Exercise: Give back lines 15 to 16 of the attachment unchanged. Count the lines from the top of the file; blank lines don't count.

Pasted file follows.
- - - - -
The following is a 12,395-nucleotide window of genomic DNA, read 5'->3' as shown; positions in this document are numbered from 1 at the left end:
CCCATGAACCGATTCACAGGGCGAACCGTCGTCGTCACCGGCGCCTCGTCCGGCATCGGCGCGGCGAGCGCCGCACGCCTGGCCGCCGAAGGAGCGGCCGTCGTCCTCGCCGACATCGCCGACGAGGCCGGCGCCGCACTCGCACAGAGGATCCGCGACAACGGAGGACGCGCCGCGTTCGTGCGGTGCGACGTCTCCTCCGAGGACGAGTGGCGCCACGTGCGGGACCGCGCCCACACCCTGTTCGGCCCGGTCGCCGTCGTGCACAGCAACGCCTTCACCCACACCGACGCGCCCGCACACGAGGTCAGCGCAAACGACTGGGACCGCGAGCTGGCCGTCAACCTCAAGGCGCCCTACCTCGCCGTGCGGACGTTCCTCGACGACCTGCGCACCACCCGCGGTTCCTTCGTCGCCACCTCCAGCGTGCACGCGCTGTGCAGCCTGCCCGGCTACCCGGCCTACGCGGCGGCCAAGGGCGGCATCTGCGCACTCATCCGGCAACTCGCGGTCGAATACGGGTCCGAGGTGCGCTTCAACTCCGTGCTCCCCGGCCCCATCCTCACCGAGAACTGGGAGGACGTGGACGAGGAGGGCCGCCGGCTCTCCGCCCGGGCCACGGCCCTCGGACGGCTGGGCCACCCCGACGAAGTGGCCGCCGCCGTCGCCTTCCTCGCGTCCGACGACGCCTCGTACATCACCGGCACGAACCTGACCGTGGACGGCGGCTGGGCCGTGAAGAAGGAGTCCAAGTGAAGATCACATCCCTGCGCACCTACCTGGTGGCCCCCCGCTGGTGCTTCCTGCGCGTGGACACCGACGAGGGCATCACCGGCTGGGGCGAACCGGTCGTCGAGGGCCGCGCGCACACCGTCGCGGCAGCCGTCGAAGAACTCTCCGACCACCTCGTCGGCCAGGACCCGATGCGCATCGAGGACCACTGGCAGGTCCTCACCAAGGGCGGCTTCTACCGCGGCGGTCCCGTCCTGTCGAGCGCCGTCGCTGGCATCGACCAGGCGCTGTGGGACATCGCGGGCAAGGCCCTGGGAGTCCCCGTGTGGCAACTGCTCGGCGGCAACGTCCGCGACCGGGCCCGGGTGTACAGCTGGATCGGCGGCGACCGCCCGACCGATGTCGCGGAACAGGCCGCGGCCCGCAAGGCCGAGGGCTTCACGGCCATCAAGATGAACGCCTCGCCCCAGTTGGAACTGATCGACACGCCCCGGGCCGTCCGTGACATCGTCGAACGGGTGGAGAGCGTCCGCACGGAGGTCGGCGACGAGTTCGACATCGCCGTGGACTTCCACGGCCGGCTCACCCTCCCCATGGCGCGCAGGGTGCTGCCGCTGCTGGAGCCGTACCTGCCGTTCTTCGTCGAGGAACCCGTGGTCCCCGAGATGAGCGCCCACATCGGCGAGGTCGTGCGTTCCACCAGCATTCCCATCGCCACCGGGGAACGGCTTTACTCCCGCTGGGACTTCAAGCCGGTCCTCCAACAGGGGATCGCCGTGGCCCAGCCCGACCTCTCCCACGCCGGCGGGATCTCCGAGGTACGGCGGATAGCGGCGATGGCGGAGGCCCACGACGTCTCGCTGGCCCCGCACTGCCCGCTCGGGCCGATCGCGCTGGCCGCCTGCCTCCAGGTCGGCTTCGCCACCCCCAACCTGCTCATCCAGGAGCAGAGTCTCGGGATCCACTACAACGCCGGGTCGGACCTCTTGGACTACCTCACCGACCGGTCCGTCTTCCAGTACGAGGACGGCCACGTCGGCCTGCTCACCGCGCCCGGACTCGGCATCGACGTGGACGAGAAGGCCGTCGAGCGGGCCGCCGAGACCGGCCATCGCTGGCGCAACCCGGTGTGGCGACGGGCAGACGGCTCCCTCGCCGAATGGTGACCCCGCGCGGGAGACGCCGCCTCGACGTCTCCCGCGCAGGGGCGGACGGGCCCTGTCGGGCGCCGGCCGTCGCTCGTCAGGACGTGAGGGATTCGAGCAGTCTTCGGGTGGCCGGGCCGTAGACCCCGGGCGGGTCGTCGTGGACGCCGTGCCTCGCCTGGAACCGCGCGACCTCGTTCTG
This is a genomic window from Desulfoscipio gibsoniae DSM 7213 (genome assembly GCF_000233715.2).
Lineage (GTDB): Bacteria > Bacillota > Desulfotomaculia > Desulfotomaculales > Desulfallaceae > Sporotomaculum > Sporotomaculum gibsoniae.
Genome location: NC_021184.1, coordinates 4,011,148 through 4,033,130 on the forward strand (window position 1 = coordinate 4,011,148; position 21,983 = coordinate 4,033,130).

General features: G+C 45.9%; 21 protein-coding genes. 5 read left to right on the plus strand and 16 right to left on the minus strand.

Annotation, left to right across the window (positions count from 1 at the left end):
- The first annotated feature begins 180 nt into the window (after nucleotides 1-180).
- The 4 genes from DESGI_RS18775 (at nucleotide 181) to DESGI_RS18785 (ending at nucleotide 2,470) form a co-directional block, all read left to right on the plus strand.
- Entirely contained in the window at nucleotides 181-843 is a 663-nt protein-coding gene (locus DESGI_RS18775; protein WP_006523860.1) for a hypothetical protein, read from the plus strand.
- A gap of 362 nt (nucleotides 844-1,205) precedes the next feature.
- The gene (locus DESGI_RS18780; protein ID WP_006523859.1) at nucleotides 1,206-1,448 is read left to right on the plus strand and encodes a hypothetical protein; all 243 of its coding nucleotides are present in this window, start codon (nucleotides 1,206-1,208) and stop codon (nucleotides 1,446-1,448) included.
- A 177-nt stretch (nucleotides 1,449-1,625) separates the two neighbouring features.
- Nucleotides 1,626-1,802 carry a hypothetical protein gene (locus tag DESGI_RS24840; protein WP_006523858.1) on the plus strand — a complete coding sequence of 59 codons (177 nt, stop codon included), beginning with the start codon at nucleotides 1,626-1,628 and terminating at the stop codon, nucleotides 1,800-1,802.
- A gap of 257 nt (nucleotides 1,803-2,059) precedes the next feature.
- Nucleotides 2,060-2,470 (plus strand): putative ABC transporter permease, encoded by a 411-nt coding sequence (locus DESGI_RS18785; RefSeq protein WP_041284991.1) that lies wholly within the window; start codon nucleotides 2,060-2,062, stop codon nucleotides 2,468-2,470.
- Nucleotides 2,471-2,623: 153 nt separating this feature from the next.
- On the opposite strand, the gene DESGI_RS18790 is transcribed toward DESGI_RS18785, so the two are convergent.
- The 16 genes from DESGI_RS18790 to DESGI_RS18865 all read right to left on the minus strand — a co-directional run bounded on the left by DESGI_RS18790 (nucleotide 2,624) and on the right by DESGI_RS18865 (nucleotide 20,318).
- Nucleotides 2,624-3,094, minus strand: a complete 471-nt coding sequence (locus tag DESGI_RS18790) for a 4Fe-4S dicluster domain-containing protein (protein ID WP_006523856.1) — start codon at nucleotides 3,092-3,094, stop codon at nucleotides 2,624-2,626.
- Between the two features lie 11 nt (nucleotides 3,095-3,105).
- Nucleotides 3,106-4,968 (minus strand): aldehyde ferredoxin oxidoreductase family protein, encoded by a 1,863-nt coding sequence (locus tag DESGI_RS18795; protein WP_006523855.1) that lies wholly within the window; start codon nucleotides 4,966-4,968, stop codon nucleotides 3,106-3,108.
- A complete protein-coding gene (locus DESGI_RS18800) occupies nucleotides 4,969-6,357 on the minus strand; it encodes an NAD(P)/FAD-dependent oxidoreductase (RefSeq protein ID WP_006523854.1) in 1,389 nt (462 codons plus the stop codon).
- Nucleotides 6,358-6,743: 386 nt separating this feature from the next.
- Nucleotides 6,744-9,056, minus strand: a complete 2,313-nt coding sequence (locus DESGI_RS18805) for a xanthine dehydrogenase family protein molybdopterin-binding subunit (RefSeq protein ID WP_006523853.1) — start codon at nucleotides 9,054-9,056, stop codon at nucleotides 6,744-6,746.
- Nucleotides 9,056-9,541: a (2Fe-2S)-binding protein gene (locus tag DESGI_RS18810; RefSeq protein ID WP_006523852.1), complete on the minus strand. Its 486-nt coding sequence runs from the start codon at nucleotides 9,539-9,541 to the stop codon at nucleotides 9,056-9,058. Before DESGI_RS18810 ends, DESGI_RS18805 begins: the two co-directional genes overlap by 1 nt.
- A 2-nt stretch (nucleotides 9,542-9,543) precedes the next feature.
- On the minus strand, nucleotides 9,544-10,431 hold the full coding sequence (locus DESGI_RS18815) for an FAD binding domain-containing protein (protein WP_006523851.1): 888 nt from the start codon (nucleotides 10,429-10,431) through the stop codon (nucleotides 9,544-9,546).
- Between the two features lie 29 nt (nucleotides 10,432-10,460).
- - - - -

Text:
- A gap of 257 nt (nucleotides 1,803-2,059) precedes the next feature.
- Nucleotides 2,060-2,470 (plus strand): putative ABC transporter permease, encoded by a 411-nt coding sequence (locus DESGI_RS18785; RefSeq protein WP_041284991.1) that lies wholly within the window; start codon nucleotides 2,060-2,062, stop codon nucleotides 2,468-2,470.